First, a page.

Dispute Between Dueling Online Training Companies Lands In Federal Court
Stormwind's aggressive advertising prompts lawsuit
Stormwind Epic Live screengrab
Call it the bitter battle of online training companies.
To win more customers, Stormwind Epic Live of Scottsdale has been alleging that its more established competitor, New Horizons Education Corporation of Anaheim, costs double the price and offers comparatively boring, hard-to-understand and out-of-date content.
Students using New Horizons "report it's hard to stay focused for 6-8 hours" and "most classes run all day for 5 days" while using "older online technology," Stormwind asserted in its online comparison detailing its "exceptional" programs.
New Horizons executives didn't appreciate the attack, writing a Feb. 7 letter to Stormwind CEO Tom Graunke to complain the allegations are "false and misleading statements" that violate trademark laws.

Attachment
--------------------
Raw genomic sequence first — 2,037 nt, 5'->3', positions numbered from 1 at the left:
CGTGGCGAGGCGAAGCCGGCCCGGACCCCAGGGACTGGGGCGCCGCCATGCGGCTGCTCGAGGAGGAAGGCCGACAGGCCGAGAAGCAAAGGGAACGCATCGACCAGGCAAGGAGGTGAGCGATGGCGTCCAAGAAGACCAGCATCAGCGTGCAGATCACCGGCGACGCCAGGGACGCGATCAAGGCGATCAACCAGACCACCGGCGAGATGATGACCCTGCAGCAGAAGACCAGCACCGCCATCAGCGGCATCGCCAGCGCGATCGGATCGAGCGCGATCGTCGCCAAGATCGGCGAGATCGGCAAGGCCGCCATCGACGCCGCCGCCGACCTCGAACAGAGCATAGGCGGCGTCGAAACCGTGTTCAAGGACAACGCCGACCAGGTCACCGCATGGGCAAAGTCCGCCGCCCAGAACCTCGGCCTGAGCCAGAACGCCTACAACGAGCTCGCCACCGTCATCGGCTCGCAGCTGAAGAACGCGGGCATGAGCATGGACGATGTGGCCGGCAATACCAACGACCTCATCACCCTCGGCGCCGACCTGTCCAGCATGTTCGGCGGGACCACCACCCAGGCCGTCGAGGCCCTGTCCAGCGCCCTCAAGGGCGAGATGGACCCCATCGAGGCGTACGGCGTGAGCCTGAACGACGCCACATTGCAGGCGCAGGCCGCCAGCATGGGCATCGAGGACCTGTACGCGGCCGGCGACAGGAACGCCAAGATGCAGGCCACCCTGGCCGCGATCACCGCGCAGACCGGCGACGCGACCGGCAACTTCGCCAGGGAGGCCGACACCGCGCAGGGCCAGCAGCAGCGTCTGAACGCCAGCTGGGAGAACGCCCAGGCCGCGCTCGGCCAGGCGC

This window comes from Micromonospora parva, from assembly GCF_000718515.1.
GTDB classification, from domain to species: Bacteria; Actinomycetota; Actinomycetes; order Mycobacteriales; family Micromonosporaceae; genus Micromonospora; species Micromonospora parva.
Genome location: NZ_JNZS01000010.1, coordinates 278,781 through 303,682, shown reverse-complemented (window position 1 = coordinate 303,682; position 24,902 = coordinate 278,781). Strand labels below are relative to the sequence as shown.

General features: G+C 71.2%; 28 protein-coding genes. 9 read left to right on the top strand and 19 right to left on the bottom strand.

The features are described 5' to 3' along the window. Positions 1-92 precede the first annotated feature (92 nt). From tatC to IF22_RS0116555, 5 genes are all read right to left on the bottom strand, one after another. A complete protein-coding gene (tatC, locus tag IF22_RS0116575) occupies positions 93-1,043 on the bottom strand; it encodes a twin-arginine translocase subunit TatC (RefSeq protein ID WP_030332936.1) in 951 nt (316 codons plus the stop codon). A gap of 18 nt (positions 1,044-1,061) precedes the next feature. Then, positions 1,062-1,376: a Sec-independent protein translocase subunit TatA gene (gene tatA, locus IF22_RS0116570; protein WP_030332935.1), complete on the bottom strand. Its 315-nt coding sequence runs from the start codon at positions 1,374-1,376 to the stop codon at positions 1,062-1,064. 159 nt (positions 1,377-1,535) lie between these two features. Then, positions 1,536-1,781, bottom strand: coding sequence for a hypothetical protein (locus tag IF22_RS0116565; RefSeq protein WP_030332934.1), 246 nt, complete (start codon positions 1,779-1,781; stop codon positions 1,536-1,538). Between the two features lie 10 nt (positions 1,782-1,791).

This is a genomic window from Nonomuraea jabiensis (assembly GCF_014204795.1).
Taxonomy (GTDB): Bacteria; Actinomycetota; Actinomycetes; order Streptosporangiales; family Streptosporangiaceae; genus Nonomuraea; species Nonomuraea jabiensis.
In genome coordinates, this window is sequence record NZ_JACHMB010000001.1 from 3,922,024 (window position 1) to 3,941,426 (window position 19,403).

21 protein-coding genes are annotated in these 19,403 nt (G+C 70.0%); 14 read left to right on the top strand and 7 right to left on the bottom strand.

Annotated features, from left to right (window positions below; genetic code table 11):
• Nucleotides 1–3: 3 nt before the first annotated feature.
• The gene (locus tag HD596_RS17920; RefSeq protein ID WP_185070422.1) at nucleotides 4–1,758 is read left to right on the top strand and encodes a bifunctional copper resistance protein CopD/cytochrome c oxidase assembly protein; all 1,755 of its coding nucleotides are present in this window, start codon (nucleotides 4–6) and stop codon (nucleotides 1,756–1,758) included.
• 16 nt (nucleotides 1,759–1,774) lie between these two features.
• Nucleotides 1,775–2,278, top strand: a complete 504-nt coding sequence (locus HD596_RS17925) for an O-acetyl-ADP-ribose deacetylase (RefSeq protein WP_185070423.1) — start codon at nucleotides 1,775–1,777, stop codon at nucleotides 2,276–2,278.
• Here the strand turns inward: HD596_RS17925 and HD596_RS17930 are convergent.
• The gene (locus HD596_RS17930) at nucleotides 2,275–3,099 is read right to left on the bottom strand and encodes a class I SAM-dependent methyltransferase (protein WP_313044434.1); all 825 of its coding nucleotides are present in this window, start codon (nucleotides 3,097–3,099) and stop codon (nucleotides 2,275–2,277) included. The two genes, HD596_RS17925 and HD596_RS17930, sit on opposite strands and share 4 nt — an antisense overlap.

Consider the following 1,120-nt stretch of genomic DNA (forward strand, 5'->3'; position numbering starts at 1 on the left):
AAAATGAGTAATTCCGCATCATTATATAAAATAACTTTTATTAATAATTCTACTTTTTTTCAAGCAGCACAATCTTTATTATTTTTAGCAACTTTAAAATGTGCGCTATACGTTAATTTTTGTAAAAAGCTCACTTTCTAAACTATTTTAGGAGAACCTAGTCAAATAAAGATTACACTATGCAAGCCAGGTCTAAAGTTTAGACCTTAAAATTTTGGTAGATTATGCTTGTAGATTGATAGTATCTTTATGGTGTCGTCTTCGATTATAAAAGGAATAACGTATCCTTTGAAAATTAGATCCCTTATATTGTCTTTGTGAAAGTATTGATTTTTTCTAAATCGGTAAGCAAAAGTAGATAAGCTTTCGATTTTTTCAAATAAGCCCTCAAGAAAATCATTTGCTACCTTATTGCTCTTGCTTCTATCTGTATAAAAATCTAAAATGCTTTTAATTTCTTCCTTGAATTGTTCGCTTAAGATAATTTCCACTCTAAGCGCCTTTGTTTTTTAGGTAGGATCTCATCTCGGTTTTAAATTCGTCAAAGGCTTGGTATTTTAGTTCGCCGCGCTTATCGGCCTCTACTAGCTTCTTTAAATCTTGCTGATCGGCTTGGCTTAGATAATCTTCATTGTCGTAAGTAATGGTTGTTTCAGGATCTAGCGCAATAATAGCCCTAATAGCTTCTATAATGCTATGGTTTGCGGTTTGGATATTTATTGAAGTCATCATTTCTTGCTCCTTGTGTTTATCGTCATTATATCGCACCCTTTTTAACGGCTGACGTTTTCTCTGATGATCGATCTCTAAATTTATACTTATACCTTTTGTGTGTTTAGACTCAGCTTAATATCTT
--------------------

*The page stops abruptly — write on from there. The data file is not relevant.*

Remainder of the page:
"We also understand that your company has slavishly copied and is displaying (via a link on the website) our client's video, and that your company has posted this video on the website without our client's permission," the letter stated before giving a Feb. 21 deadline to correct the issues.
Apparently, Graunke wasn't impressed. He let the deadline pass.
This week, lawyers for New Horizons--a company that operates in 70 countries--responded by filing a lawsuit in hopes of winning an injunction, damages and legal costs.
The defendant has not yet responded to the complaint.
Though the lawsuit was filed inside the Ronald Reagan Federal Courthouse in Santa Ana, U.S. District Court Judge Manuel L. Real will preside over the case in Los Angeles.
Get the This Week's Top Stories Newsletter
Every week we collect the latest news, music and arts stories — along with film and food reviews and the best things to do this week — so that you'll never miss OC Weekly's biggest stories. Every week we collect the latest news, music and arts